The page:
This was an application under sections 32 and 45 of the Arbitration Act 1996 (“the Act”) to determine a preliminary point of law in relation to arbitral proceedings.
The claimant engaged the defendant for the design, supply and erection of scaffolding. In 2000 the scaffolding collapsed onto adjoining roads and onto a railway line. This led to a claim by the claimant of £600,000 and to the conviction of the defendant in relation to offences concerning the state of the scaffolding. In turn, the defendant claimed £180,000 as sums due under the subcontract.
The claimant’s solicitors wrote to the defendant in November 2003 enclosing a draft Particulars of Claim. The Letter enquired whether the defendant wished to rely on clause 26 of the standard conditions of subcontract which provided that disputes should be referred to arbitration, or whether it would be agreeable to the matter being litigated.
In December 2006, the claimant commenced High Court proceedings. The defendant sought to stay the proceedings to arbitration under section 9 of the Act. The claimant applied for the appointment of an arbitrator. The defendant claimed that it had not been served with a Notice of Arbitration in accordance with clause 26.1 of the subcntract, nor was it asked to agree the appointment of an arbitrator. The claimant relied on the letter as fulfilling the purposes of a notice to commence a claim under clause 26.1.
Although an arbitrator was appointed, the parties agreed that the court should determine a number of issues pursuant to sections 32 and 45 of the Act.
There were essentially two issues before the court. First, there was an issue whether section 14(1) or section 14(2) of the Act applied to this case and therefore whether clause 26 of the subcontract, the parties agreed when arbitral proceedings were to be regarded as commenced. The second issue was whether the letter was sufficient notice to commence arbitration.
It was held that if the parties agreed that arbitral proceedings shall be commenced on receipt by the other party of a notice referring disputes to arbitration that is sufficient to be an agreement for the purpose of section 14(1) of the Act. In essence, what is required is an agreement as to when arbitration proceedings are to be regarded as commenced.
In the present case, it was held that clause 26.1 of the subcontract did not amount to such agreement. It merely stated that any dispute, question or difference shall be referred to arbitration. It also contained a provision that the arbitrator was to be agreed, with a default position if there was no agreement. Given the lack of agreement, section 14(2) applied. In this case the primary method of appointment is for the arbitrator to be appointed by the parties. The arbitral proceedings are commenced when one party serves a notice in writing requiring them to either appoint an arbitrator or agree to the appointment of an arbitrator under section 14(4).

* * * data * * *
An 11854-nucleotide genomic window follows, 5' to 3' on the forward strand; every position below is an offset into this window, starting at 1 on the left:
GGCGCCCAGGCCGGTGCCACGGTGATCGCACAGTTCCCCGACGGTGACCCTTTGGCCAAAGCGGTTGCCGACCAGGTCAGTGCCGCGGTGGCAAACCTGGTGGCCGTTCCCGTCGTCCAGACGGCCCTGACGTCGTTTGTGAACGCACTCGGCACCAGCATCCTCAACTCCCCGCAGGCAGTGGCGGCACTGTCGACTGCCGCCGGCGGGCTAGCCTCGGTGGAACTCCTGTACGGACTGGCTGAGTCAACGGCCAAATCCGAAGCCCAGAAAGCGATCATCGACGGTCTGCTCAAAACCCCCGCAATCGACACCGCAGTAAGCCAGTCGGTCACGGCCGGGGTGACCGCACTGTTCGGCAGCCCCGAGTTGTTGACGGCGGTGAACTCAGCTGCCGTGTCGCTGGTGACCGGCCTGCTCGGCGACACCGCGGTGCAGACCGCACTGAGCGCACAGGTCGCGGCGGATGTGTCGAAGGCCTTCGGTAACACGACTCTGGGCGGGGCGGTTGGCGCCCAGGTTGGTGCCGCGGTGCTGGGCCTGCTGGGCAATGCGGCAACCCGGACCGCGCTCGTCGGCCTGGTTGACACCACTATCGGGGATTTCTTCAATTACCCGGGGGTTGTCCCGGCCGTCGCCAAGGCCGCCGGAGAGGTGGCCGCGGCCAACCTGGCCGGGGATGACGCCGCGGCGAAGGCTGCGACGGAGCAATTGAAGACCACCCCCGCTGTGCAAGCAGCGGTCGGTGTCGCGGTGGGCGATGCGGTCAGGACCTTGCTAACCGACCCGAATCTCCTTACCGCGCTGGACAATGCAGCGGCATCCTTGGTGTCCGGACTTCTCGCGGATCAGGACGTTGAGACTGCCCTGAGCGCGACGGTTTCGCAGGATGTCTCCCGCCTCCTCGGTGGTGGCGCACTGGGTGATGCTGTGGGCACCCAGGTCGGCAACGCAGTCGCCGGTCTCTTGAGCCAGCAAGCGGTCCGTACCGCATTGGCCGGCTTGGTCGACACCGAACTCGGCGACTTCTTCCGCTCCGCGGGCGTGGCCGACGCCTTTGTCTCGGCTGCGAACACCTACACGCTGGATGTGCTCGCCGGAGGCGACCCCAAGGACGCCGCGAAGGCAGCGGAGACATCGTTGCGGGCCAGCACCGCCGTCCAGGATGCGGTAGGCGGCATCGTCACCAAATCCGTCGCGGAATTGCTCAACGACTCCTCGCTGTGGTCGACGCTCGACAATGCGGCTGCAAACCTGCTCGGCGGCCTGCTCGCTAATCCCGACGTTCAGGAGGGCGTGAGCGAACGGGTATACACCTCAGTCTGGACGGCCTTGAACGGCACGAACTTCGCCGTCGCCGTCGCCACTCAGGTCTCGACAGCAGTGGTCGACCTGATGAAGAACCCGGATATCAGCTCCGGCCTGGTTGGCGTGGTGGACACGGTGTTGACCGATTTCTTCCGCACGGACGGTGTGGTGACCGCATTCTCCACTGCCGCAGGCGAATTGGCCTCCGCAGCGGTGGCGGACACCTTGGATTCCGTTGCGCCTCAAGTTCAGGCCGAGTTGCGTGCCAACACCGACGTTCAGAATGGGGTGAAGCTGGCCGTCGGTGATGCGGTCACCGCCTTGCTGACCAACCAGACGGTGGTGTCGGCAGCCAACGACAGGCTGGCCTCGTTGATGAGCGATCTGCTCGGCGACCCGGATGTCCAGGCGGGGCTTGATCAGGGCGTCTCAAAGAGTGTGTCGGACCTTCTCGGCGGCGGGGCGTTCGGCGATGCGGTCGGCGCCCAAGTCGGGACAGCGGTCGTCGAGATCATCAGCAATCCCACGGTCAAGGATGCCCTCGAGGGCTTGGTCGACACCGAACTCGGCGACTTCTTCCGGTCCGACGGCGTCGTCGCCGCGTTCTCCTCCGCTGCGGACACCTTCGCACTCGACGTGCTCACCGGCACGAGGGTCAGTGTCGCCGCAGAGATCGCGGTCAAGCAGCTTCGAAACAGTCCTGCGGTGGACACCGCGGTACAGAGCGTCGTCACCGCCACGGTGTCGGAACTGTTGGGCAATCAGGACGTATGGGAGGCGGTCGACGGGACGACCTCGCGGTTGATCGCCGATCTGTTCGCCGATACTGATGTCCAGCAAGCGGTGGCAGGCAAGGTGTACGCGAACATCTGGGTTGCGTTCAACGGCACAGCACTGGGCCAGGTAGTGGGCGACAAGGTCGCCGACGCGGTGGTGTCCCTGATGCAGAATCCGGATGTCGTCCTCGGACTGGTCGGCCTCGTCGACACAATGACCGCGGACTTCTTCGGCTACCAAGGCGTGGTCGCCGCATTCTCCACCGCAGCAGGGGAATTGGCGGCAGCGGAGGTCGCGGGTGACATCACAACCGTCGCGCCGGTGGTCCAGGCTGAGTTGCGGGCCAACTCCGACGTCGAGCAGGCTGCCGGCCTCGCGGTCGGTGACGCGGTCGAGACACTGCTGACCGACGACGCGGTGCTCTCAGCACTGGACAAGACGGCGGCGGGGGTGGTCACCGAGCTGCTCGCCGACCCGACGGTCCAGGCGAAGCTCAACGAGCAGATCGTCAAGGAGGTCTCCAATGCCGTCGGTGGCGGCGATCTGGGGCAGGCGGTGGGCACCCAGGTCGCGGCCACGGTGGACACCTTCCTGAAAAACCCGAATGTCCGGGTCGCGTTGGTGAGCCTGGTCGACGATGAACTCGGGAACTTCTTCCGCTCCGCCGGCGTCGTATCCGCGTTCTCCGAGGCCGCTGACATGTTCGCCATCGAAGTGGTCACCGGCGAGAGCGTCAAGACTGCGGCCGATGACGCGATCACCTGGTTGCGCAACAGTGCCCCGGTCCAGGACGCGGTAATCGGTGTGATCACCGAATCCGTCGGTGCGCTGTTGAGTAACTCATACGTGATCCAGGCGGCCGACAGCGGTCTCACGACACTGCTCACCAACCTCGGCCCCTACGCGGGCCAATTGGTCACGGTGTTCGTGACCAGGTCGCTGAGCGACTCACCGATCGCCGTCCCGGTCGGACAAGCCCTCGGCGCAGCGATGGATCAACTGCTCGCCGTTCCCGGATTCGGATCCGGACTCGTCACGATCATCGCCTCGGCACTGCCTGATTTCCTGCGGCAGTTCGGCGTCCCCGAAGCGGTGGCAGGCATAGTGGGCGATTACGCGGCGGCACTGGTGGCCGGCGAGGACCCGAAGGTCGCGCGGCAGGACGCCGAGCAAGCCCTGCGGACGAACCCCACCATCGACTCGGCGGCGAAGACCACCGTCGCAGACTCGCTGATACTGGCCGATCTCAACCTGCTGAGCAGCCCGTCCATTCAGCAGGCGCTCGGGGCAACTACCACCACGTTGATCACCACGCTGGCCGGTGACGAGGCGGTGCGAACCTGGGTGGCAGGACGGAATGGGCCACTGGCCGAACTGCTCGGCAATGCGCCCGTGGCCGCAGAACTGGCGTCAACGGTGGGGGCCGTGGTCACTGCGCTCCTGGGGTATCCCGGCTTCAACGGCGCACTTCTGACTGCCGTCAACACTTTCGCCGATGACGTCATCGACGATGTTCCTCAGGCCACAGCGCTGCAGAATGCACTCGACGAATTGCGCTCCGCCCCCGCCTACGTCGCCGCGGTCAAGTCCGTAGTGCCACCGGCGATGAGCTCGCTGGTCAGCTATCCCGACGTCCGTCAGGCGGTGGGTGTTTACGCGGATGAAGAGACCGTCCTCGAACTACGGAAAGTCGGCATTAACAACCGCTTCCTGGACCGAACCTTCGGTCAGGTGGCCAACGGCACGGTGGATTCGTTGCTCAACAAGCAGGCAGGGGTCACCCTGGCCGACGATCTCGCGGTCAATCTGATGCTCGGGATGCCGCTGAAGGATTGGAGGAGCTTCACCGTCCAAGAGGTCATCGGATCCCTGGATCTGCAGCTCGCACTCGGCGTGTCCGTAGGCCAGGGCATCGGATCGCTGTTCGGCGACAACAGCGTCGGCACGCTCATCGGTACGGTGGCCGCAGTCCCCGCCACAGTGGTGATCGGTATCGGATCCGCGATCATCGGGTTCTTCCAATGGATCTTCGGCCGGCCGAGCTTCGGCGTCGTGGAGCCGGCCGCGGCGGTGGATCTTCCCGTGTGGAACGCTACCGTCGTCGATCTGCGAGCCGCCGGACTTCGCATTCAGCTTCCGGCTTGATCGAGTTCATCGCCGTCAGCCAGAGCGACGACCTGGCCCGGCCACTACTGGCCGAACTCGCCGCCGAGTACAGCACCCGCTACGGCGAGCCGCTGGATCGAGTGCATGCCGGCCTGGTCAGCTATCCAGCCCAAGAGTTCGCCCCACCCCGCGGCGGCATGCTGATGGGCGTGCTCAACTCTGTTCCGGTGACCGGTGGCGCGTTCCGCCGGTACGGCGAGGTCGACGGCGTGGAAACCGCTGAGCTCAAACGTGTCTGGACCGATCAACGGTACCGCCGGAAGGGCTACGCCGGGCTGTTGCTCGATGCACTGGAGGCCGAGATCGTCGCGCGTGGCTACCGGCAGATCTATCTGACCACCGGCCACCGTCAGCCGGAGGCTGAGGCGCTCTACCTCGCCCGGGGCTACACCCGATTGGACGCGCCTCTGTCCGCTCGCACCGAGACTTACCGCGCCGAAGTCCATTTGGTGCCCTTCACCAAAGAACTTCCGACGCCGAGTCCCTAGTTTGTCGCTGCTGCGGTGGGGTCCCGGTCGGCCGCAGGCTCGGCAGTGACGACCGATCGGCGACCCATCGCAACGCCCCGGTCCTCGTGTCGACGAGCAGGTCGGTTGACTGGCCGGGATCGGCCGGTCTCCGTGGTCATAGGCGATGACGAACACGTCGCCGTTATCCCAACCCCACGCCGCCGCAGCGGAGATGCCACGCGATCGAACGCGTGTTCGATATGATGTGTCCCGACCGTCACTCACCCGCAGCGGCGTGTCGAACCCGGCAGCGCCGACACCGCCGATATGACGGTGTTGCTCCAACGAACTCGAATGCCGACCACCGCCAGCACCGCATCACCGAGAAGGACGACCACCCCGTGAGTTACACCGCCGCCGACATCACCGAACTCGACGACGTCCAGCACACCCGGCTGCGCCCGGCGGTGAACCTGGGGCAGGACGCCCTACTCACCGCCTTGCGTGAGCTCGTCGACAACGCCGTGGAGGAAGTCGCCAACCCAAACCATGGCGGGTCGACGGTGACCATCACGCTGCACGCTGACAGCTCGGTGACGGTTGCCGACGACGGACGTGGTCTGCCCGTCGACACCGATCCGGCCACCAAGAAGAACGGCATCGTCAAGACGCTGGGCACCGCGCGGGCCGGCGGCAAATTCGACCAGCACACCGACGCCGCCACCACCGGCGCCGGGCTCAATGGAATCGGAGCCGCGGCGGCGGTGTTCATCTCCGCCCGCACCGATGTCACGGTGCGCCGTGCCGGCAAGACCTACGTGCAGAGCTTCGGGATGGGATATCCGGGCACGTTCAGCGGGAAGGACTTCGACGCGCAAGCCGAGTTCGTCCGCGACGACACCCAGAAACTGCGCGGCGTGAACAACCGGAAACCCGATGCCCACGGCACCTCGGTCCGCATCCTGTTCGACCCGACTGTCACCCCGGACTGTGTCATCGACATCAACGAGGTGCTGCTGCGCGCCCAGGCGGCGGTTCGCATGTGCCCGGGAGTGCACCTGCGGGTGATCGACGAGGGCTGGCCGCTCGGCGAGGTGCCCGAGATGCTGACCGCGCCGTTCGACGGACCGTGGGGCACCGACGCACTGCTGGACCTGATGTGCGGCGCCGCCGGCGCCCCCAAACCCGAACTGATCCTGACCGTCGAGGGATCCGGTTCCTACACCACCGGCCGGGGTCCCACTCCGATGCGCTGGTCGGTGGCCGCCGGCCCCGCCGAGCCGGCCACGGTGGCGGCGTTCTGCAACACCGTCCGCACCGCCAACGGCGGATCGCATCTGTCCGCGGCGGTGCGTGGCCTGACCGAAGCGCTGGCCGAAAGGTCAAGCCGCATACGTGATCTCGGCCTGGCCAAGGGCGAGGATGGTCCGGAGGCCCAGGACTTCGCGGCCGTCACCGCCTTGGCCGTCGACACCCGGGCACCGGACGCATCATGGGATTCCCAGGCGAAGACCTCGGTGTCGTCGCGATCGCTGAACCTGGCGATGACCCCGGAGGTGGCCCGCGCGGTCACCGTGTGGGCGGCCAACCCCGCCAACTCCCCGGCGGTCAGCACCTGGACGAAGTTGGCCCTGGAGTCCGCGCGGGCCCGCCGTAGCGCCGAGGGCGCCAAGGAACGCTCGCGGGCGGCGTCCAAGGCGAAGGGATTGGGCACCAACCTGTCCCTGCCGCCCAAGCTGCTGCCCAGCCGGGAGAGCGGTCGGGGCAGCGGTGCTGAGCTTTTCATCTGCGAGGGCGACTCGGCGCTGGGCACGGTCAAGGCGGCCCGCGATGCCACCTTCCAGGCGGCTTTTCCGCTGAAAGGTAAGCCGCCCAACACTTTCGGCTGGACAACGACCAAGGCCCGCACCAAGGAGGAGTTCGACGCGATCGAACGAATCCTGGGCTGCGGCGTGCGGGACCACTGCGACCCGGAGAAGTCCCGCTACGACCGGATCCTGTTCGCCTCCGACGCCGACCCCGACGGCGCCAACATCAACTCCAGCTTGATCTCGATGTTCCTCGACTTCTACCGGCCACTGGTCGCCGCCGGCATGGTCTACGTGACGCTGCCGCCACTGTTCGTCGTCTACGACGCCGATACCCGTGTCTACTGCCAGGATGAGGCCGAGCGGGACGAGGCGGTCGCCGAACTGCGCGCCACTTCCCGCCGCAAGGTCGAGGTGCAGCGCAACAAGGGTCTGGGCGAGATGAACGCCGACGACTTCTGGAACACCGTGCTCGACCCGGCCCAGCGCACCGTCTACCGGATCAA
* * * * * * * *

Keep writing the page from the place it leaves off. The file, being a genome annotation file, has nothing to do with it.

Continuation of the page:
Having established that section 14(4) applied in this case, the next issue that was decided by the court was whether or not, the letter was sufficient to commence arbitration proceedings under section 14(4).
Mr Justice Ramsey held that the letter did not make it objectively clear that the claimant was referring the dispute to arbitration or that, it was requesting the defendant to commence the process of agreement of an arbitrator. In the judge’s opinion, the letter was made in the context of seeing whether the defendant would insist on arbitration, not in the context of intending to start the process of arbitration. Therefore the letter was not construed as being sufficient to commence arbitration proceedings and the application by the claimant for the appointment of an adjudicator was invalid.
* Full case details: Taylor Woodrow Construction v RMD Kwikform Ltd  EWHC 825 (TCC) 4 April 2008, The Honourable Mr Justice Ramsey
This case clarifies the requirements for the parties having agreed (within section 14.1 of the Act) when an arbitration is to be regarded as commenced for the purposes of limitation and the test for compliance with the requirements of sections 14(4) where the parties have not so agreed.
This case makes it clear that in giving notice to the other party of a reference to arbitration, it must be made clear that the person giving the notice is intending to refer a dispute to arbitration.